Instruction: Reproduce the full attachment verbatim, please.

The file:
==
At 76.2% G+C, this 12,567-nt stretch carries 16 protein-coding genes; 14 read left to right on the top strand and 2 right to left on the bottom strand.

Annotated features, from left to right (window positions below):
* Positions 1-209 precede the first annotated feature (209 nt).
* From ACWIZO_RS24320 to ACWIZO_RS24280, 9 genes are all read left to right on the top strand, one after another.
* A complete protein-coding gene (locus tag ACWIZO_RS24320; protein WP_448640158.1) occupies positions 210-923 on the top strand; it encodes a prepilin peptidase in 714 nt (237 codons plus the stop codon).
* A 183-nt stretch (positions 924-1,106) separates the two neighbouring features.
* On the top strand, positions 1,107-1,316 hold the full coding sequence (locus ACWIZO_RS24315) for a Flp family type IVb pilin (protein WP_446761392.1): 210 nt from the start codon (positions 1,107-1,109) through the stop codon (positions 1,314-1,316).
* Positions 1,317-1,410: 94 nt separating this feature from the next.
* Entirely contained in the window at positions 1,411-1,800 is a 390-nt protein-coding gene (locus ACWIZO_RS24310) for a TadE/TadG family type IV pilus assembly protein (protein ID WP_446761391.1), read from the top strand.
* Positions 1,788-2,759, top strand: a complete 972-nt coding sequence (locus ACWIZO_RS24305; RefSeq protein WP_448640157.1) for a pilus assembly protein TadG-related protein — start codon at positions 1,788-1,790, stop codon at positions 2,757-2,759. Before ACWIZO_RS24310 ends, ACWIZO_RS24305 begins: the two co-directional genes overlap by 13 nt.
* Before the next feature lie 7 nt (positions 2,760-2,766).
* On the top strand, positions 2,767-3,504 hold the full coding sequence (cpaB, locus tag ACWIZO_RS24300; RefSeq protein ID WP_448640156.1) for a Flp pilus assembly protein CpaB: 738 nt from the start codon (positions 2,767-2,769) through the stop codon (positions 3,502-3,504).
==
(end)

At 76.2% G+C, this 12,567-nt stretch carries 16 protein-coding genes; 14 read left to right on the top strand and 2 right to left on the bottom strand.

Annotated features, from left to right (window positions below):
* Positions 1-209 precede the first annotated feature (209 nt).
* From ACWIZO_RS24320 to ACWIZO_RS24280, 9 genes are all read left to right on the top strand, one after another.
* A complete protein-coding gene (locus tag ACWIZO_RS24320; protein WP_448640158.1) occupies positions 210-923 on the top strand; it encodes a prepilin peptidase in 714 nt (237 codons plus the stop codon).
* A 183-nt stretch (positions 924-1,106) separates the two neighbouring features.
* On the top strand, positions 1,107-1,316 hold the full coding sequence (locus ACWIZO_RS24315) for a Flp family type IVb pilin (protein WP_446761392.1): 210 nt from the start codon (positions 1,107-1,109) through the stop codon (positions 1,314-1,316).
* Positions 1,317-1,410: 94 nt separating this feature from the next.
* Entirely contained in the window at positions 1,411-1,800 is a 390-nt protein-coding gene (locus ACWIZO_RS24310) for a TadE/TadG family type IV pilus assembly protein (protein ID WP_446761391.1), read from the top strand.
* Positions 1,788-2,759, top strand: a complete 972-nt coding sequence (locus ACWIZO_RS24305; RefSeq protein WP_448640157.1) for a pilus assembly protein TadG-related protein — start codon at positions 1,788-1,790, stop codon at positions 2,757-2,759. Before ACWIZO_RS24310 ends, ACWIZO_RS24305 begins: the two co-directional genes overlap by 13 nt.
* Before the next feature lie 7 nt (positions 2,760-2,766).
* On the top strand, positions 2,767-3,504 hold the full coding sequence (cpaB, locus tag ACWIZO_RS24300; RefSeq protein ID WP_448640156.1) for a Flp pilus assembly protein CpaB: 738 nt from the start codon (positions 2,767-2,769) through the stop codon (positions 3,502-3,504).